Putting New Bronchiolitis Guidelines to the Test

New bronchiolitis guidelines saved money without changing patient outcomes

(RxWiki News) New guidelines for treating certain diseases are sometimes issued to save money and improve patients' care. But doctors may need an extra push to follow them.

A recent study found that reducing the use of tests and certain treatments for patients with bronchiolitis saved money without hurting patient care.

The change in usage was the result of a hospital-wide guideline implemented to match the guidelines of the American Academy of Pediatrics.

Knowing that certain tests may be unnecessary can help patients talk to doctors about the care they or their children receive.

"Ask the doctor about your child's treatment options."

The study, led by Ayobami T. Akenroye, MPH, of the Division of Emergency Medicine at Boston Children's Hospital, looked at the effects of implementing new guidelines for the diagnosis and treatment of bronchiolitis.

The American Academy of Pediatrics introduced new guidelines for bronchiolitis diagnosis and treatment in 2006, but they were not followed consistently by all doctors.

Therefore, Boston Children's Hospital developed guidelines based on the AAP ones to implement throughout the hospital over the period from October 2010 to June 2011.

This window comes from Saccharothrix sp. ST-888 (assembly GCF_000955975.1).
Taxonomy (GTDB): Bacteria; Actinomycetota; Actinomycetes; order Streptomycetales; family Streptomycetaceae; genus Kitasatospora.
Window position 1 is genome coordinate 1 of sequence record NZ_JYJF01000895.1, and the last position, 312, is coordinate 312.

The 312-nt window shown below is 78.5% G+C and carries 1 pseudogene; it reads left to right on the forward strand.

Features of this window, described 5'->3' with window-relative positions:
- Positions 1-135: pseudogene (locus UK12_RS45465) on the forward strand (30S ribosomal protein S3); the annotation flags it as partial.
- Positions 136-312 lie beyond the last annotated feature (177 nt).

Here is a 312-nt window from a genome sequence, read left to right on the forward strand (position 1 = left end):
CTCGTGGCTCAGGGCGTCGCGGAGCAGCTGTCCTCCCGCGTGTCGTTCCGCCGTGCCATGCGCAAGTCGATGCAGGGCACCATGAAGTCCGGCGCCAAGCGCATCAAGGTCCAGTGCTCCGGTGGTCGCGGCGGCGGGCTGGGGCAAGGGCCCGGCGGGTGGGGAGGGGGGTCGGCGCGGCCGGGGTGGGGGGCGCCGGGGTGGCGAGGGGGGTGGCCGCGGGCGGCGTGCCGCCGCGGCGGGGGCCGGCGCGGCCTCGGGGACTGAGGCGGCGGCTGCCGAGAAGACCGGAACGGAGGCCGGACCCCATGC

The hospitals guidelines recommended no routine testing for viruses, no routine chest x-rays, and no routine administration of antibiotics.

To see the effects of this implementation, researchers examined the care and outcomes of 2,929 patients with bronchiolitis between November 2007 and April 2013.

The results showed a substantial drop in costly interventions with no significant changes that appeared related to patients' outcomes.

After the guidelines were introduced, the use of chest x-rays dropped 23 percentage points, and the use of testing for respiratory syncytial virus (RSV) dropped 11 percentage points.

In addition, the use of albuterol — a "bronchodilator" medication that expands the airways to improve airflow — dropped by 7 percentage points.

These changes resulted in costing $197 less per patient, which added up to nearly $200,000 over two bronchiolitis seasons at the hospital.

Meanwhile, the time patients spent in the emergency department also decreased by an average of 41 minutes, but there was no increase in hospital admissions for patients.

There were also no major changes in return visits within three days from patients that led to admission to the hospital.

The researchers concluded that the use of bronchiolitis guidelines at this hospital resulted in fewer tests and treatments without affecting the number of patients who needed admission to the hospital.

The study was published December 9 in the journal Pediatrics. The research was funded by Boston Children's Hospital, and the authors declared no conflicts of interest.

Review Date: 
December 9, 2013